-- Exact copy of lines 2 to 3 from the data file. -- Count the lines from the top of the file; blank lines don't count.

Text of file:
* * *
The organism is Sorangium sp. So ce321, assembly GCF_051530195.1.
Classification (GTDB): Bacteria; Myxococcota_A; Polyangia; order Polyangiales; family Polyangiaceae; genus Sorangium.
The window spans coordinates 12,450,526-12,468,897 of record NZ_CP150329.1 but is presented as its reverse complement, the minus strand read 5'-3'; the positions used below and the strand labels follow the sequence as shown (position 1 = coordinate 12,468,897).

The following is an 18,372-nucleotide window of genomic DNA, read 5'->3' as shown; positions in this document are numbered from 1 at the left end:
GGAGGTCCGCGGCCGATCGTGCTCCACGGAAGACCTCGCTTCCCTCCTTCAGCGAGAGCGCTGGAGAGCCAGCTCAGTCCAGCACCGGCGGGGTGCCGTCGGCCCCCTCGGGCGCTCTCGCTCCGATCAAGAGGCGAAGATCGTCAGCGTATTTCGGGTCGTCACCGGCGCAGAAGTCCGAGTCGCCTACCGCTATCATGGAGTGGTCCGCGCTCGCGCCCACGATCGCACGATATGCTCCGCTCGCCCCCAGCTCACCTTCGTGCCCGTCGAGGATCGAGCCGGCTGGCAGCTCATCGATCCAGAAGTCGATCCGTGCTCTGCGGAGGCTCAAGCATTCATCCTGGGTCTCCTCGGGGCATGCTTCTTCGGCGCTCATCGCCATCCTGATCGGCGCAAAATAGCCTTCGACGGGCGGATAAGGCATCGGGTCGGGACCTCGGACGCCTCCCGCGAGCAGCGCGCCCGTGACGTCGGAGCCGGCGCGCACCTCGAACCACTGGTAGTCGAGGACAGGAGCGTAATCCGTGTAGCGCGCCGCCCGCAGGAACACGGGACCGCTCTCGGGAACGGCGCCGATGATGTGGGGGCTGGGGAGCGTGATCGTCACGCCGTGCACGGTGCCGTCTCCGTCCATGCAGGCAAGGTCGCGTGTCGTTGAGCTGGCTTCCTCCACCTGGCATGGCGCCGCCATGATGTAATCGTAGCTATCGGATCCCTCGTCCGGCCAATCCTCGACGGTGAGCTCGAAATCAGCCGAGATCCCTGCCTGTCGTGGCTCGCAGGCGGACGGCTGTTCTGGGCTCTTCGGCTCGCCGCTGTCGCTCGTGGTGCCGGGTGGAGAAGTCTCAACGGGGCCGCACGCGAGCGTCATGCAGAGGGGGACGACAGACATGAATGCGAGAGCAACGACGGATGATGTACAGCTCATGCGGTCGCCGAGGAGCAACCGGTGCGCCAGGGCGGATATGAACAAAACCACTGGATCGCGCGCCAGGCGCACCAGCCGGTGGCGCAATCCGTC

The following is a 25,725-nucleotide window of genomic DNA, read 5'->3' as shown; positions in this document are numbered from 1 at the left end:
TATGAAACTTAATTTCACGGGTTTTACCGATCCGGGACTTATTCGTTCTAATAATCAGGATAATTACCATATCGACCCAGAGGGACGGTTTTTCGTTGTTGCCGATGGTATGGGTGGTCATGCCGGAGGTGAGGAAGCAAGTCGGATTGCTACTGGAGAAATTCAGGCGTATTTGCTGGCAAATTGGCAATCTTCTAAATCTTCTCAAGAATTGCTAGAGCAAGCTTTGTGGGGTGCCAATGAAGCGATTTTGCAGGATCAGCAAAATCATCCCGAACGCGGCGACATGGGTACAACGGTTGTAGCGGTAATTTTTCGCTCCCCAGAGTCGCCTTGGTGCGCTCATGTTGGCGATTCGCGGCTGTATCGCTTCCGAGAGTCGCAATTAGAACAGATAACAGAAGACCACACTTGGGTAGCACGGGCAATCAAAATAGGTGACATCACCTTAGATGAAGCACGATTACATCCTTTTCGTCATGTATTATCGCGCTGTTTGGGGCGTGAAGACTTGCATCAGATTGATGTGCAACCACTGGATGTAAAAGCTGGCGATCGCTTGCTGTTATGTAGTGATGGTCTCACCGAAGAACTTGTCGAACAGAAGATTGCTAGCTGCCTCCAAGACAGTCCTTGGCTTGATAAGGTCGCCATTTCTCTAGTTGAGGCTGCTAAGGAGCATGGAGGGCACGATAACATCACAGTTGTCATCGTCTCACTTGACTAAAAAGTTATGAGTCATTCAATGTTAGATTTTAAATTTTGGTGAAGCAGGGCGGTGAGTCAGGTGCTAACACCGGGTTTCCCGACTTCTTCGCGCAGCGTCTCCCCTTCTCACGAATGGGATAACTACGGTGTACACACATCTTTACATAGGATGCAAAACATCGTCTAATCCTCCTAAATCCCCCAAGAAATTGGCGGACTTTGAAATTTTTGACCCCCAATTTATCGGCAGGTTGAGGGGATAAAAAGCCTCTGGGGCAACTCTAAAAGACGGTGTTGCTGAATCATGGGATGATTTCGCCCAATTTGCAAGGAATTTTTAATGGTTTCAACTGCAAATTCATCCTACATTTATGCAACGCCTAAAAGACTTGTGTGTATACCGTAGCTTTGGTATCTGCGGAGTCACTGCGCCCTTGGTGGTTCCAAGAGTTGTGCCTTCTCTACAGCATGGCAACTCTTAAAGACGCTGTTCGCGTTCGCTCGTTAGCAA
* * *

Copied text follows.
Classification (GTDB): Bacteria; Myxococcota_A; Polyangia; order Polyangiales; family Polyangiaceae; genus Sorangium.
The window spans coordinates 12,450,526-12,468,897 of record NZ_CP150329.1 but is presented as its reverse complement, the minus strand read 5'-3'; the positions used below and the strand labels follow the sequence as shown (position 1 = coordinate 12,468,897).